While it’s not possible to do both a crowdloan and a private bid, a project can act as their own “whale” and contribute large amounts of tokens to their own crowdloan. Otherwise, a crowdloan cannot be combined with a private bid.

Crowdloans Automatically Bid at Auction

It’s also worth mentioning that crowdloans will always bid their full balance, and they will bid for any open auction that meets their lease requirements, since projects do not need to bid for the full lease period. For example, on Kusama, if a crowdloan is set to bid on lease slots 1–5 and the ongoing auction is for lease slots 2–10, then the crowdloan module does not bid.

This also means that crowdloan module bids are always pretty transparent: the number of tokens received through the crowdloan module are bid in their entirety, and the project doesn’t have the ability to abstain from an auction. For private bidders, they do not have to follow these rules, and are able to bid at any time, for any amount of tokens they have available to bond. However, since the candle auction rules state that the crowdloan will end at a randomly chosen time (more on that later), the private bidders are incentivized to place their best and final bids earlier in the auction process.

Private Bids Can Be Reused for Slot Renewal

I’ve also mentioned previously that crowdloans are a one-time thing: once a parachain has run a crowdloan, they won’t be able to run another one. This means that, once the lease ends, they will need to find alternate sources of tokens to pay for the lease, since the crowdloan tokens will be returned to the contributors at the end of the first term (for most projects on Kusama, 48 weeks). The tokens can’t be “rolled over” in any way.

However, that’s not true for individual bids. For parachains that bid directly to obtain their slot, they can utilize the existing deposit to extend their parachain lease. I’ll note that, depending on competition at the time of the slot renewal, they may need to supplement the lease funding to meet market conditions, or adjust the lease period to be shorter.

Initial Slot Auction Schedule

Parachain slot auctions occur on Kusama first. The first five auctions will occur one after the other, in succession, each lasting a week. The schedule announced by Parity outlined these expected dates:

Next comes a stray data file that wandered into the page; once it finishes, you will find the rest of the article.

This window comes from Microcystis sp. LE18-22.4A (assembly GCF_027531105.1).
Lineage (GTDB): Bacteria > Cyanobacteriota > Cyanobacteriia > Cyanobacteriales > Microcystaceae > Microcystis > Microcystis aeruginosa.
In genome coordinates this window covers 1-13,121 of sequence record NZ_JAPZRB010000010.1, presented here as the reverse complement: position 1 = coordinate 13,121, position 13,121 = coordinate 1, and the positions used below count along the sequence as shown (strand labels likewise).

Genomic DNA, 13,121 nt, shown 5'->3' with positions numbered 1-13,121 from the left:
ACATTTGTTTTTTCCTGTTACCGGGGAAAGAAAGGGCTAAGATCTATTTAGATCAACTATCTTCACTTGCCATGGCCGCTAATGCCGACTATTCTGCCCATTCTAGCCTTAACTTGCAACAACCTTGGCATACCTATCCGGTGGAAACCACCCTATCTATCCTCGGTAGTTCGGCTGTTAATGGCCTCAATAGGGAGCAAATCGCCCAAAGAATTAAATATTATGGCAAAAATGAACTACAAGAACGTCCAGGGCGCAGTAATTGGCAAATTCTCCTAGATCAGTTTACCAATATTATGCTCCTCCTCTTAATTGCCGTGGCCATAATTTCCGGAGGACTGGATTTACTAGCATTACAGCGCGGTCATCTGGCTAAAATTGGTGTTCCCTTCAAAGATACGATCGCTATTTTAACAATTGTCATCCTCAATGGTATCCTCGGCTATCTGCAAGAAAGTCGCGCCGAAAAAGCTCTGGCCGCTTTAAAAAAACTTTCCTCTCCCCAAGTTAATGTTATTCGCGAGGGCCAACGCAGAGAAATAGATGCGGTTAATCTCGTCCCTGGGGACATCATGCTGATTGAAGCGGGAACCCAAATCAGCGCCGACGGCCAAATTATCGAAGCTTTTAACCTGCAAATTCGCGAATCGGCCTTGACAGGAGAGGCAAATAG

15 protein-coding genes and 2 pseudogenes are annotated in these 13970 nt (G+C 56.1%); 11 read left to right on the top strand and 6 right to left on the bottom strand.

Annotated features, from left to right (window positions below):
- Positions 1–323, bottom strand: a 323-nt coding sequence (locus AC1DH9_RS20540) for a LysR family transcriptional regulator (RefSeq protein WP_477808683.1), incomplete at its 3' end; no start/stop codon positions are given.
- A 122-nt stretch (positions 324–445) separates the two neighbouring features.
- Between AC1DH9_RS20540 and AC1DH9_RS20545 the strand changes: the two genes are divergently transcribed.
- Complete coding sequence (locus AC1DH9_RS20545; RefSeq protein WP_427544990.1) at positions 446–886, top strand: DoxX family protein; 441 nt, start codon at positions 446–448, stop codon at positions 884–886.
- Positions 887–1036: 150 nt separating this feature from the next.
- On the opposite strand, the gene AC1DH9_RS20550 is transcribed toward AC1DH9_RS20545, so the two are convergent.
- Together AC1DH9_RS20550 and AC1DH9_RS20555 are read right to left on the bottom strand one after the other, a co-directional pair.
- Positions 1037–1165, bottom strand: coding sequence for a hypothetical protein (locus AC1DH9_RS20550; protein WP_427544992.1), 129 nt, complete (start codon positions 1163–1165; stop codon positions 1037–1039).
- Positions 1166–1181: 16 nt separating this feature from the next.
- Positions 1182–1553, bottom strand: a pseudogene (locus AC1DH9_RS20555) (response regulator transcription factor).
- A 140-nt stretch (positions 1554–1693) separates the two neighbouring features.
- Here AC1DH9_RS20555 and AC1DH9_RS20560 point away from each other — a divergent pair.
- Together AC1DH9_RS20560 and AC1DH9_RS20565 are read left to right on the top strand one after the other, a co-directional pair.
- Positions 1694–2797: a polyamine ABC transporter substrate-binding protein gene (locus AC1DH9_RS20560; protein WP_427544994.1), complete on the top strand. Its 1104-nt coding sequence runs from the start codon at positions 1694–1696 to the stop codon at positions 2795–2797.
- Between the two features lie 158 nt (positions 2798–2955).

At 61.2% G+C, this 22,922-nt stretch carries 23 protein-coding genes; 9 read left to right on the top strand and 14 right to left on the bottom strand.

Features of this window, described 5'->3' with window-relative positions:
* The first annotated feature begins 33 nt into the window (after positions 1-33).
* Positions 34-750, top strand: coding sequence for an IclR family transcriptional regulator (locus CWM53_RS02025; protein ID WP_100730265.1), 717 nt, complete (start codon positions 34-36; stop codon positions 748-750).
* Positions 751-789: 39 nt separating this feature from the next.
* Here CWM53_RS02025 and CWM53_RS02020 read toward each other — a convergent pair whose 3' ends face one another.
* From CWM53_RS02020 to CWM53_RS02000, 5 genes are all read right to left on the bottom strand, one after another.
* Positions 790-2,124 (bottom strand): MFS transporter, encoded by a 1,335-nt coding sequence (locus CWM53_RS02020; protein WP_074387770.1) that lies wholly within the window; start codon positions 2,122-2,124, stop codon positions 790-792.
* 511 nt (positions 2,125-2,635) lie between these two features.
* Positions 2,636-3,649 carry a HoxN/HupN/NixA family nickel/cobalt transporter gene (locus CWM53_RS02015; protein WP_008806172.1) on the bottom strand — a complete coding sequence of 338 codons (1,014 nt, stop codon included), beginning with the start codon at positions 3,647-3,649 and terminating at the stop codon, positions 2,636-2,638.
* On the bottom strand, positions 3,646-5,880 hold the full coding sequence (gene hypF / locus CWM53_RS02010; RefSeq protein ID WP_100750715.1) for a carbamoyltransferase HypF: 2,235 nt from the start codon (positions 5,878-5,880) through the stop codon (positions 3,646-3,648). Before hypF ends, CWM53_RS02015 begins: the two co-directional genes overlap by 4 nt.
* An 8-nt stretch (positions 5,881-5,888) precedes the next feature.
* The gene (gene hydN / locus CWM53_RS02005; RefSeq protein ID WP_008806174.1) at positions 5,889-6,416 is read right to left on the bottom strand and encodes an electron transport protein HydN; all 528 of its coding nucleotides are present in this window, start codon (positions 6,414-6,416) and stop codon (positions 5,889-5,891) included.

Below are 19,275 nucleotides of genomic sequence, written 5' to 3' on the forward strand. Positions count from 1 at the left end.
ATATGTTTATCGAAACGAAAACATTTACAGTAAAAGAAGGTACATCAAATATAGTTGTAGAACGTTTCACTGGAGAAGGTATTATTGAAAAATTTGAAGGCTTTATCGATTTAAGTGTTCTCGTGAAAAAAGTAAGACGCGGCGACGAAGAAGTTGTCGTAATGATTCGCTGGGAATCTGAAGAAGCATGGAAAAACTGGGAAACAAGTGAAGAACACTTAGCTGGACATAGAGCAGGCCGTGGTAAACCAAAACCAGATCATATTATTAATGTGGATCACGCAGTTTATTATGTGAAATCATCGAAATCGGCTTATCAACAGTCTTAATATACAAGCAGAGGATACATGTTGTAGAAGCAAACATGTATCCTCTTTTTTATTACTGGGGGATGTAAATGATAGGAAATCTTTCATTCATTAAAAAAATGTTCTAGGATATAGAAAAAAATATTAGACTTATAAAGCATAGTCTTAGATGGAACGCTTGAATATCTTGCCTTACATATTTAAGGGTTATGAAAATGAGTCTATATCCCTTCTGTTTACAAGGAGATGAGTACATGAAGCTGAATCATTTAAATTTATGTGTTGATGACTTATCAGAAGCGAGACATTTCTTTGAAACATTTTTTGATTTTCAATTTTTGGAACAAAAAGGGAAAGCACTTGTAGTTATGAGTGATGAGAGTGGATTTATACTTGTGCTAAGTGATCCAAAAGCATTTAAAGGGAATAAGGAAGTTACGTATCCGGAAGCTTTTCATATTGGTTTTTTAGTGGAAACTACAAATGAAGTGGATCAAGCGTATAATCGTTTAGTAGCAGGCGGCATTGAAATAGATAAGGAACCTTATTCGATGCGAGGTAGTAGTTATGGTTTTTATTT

1. June 15, 2021 12:00 GMT — June 22, 2021 11:00 GMT
  2. June 22, 2021 12:00 GMT — June 29, 2021 11:00 GMT
  3. June 29, 2021 12:00 GMT — July 6, 2021 11:00 GMT
  4. July 6, 2021 12:00 GMT — July 13, 2021 11:00 GMT
  5. July 13, 2021 12:00 GMT — July 20, 2021 11:00 GMT

More parachain auctions are expected to follow, though they may follow a slower pace, possibly only twice per month. The initial weekly pace allows completed projects with enthusiastic communities to quickly launch and prove the viability of their parachain before the functionality is rolled out to a broader group of projects.

Auction Duration

While each slot auction is scheduled for seven days, the candle auction format means that the “end” date and time is a bit of a wildcard. This is by design.

The first two days are confirmed to be an “open” period of the auction. Any bids made during this time — either directly or by a crowdloan module — will be safely within the auction period and are certain to be counted as official bids.

The following five days, however, fall within the “wick” of this theoretical candle, and the auction will end sometime in this five-day period. However, that random interval of time is determined at the end of the 7-day auction period and applied retroactively, so you won’t actually know in real-time when the auction ends.

According to the initial schedule outlined by Parity, the initial winners will be announced at 11:00 GMT the day the scheduled auction period ends, and the next auction begins soon after at 12:00 GMT.

Only the remaining projects will proceed to the next auction since the winning parachain is now able to deploy to the Relay Chain and occupy their new parachain slot. If the parachains have crowdloan campaigns that remain open, the crowdloan module will automatically begin bidding on the next auction using the balance of contributed tokens to date. Crowdloan contributions continue to accumulate until a parachain slot is won or the crowdloan ends.

Registering for a Slot Auction

When registering for a slot auction, regardless of whether the parachain will use the crowdloan module or an individual bid, the project must specify the following information: